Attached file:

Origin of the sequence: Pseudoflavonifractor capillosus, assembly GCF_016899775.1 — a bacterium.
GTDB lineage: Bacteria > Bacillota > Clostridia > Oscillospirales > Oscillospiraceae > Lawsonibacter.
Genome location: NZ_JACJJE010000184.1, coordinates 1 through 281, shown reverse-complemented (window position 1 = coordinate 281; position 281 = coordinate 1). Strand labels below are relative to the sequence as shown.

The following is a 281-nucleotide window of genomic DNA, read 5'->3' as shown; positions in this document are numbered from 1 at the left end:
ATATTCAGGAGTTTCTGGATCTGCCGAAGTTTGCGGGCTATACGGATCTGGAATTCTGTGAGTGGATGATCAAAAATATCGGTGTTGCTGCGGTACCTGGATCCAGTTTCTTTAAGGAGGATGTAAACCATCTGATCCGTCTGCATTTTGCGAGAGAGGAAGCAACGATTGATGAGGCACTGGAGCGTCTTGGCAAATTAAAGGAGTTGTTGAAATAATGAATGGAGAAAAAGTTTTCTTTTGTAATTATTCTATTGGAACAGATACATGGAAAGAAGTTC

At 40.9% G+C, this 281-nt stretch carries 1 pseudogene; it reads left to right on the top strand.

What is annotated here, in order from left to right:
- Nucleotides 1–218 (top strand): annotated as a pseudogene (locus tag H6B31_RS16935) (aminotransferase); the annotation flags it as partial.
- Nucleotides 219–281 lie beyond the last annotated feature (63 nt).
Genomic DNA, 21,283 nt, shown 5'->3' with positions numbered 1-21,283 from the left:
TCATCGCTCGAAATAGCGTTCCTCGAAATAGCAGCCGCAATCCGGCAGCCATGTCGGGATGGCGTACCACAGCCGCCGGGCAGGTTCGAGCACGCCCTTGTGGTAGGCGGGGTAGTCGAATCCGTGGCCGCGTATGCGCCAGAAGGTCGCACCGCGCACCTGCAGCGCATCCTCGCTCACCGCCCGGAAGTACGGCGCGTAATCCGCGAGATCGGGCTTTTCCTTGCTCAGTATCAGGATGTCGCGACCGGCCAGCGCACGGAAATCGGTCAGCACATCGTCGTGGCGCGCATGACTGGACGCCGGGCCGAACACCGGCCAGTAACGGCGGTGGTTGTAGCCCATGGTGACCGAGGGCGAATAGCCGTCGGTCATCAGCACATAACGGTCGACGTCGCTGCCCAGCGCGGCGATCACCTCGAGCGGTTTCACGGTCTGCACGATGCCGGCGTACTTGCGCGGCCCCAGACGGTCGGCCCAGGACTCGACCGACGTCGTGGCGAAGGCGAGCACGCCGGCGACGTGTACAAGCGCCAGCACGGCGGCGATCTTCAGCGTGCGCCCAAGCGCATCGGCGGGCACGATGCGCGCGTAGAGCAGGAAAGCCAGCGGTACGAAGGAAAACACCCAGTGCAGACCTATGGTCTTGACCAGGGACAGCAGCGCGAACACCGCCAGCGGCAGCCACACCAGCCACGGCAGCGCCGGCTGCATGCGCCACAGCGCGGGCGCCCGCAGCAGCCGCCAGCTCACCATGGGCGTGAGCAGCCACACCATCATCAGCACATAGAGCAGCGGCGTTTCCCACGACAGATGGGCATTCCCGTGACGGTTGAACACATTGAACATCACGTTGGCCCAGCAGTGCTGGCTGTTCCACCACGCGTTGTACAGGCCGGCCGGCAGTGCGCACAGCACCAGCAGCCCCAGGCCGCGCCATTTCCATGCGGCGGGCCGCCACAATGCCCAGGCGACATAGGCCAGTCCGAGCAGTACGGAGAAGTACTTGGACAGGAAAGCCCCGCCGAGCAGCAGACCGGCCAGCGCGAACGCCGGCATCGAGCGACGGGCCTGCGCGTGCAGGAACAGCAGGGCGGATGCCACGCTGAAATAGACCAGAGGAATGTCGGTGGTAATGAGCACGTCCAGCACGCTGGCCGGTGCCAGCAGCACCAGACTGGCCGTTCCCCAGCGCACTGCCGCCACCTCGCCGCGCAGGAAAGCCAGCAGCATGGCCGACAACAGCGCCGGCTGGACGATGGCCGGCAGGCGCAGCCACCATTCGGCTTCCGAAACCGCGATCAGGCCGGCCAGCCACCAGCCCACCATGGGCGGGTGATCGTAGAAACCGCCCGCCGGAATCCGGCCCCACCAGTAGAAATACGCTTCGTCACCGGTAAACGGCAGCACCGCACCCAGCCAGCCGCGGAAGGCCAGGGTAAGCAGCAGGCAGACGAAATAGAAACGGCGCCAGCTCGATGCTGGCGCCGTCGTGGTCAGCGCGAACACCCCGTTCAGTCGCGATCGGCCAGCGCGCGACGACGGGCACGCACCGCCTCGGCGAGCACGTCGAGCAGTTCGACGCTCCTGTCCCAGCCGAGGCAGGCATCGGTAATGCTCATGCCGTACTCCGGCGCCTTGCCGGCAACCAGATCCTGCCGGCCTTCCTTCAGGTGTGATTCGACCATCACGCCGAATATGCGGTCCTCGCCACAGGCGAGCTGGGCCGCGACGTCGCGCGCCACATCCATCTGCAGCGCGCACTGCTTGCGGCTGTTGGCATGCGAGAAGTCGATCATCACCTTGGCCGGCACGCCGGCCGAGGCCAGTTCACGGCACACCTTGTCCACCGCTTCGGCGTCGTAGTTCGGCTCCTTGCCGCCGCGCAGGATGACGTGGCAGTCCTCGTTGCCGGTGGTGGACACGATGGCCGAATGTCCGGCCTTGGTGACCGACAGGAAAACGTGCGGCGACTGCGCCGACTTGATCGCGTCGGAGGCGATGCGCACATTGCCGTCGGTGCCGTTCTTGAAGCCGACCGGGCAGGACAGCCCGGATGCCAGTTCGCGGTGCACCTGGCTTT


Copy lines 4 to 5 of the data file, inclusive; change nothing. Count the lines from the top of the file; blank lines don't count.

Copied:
The following is a 281-nucleotide window of genomic DNA, read 5'->3' as shown; positions in this document are numbered from 1 at the left end:
ATATTCAGGAGTTTCTGGATCTGCCGAAGTTTGCGGGCTATACGGATCTGGAATTCTGTGAGTGGATGATCAAAAATATCGGTGTTGCTGCGGTACCTGGATCCAGTTTCTTTAAGGAGGATGTAAACCATCTGATCCGTCTGCATTTTGCGAGAGAGGAAGCAACGATTGATGAGGCACTGGAGCGTCTTGGCAAATTAAAGGAGTTGTTGAAATAATGAATGGAGAAAAAGTTTTCTTTTGTAATTATTCTATTGGAACAGATACATGGAAAGAAGTTC